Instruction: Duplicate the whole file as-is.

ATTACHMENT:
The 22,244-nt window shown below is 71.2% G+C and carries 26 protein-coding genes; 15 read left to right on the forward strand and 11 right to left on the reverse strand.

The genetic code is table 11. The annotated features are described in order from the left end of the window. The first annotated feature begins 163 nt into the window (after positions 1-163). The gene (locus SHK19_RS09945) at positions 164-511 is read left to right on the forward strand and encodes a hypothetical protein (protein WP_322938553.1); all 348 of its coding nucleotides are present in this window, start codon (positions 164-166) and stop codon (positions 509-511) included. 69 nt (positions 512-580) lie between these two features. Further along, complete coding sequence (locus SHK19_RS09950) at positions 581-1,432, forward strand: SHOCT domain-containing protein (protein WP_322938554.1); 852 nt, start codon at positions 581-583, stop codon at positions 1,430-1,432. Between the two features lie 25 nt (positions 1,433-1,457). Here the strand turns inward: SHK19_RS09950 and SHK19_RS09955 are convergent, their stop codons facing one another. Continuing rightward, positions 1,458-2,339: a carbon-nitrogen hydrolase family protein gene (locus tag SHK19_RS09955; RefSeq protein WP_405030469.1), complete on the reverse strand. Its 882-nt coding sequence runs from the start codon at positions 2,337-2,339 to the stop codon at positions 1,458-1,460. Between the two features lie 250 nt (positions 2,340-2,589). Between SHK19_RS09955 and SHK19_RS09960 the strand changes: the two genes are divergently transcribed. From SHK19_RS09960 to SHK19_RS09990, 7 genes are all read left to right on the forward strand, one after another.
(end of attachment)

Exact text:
The 22,244-nt window shown below is 71.2% G+C and carries 26 protein-coding genes; 15 read left to right on the forward strand and 11 right to left on the reverse strand.

The genetic code is table 11. The annotated features are described in order from the left end of the window. The first annotated feature begins 163 nt into the window (after positions 1-163). The gene (locus SHK19_RS09945) at positions 164-511 is read left to right on the forward strand and encodes a hypothetical protein (protein WP_322938553.1); all 348 of its coding nucleotides are present in this window, start codon (positions 164-166) and stop codon (positions 509-511) included. 69 nt (positions 512-580) lie between these two features. Further along, complete coding sequence (locus SHK19_RS09950) at positions 581-1,432, forward strand: SHOCT domain-containing protein (protein WP_322938554.1); 852 nt, start codon at positions 581-583, stop codon at positions 1,430-1,432. Between the two features lie 25 nt (positions 1,433-1,457). Here the strand turns inward: SHK19_RS09950 and SHK19_RS09955 are convergent, their stop codons facing one another. Continuing rightward, positions 1,458-2,339: a carbon-nitrogen hydrolase family protein gene (locus tag SHK19_RS09955; RefSeq protein WP_405030469.1), complete on the reverse strand. Its 882-nt coding sequence runs from the start codon at positions 2,337-2,339 to the stop codon at positions 1,458-1,460. Between the two features lie 250 nt (positions 2,340-2,589). Between SHK19_RS09955 and SHK19_RS09960 the strand changes: the two genes are divergently transcribed. From SHK19_RS09960 to SHK19_RS09990, 7 genes are all read left to right on the forward strand, one after another.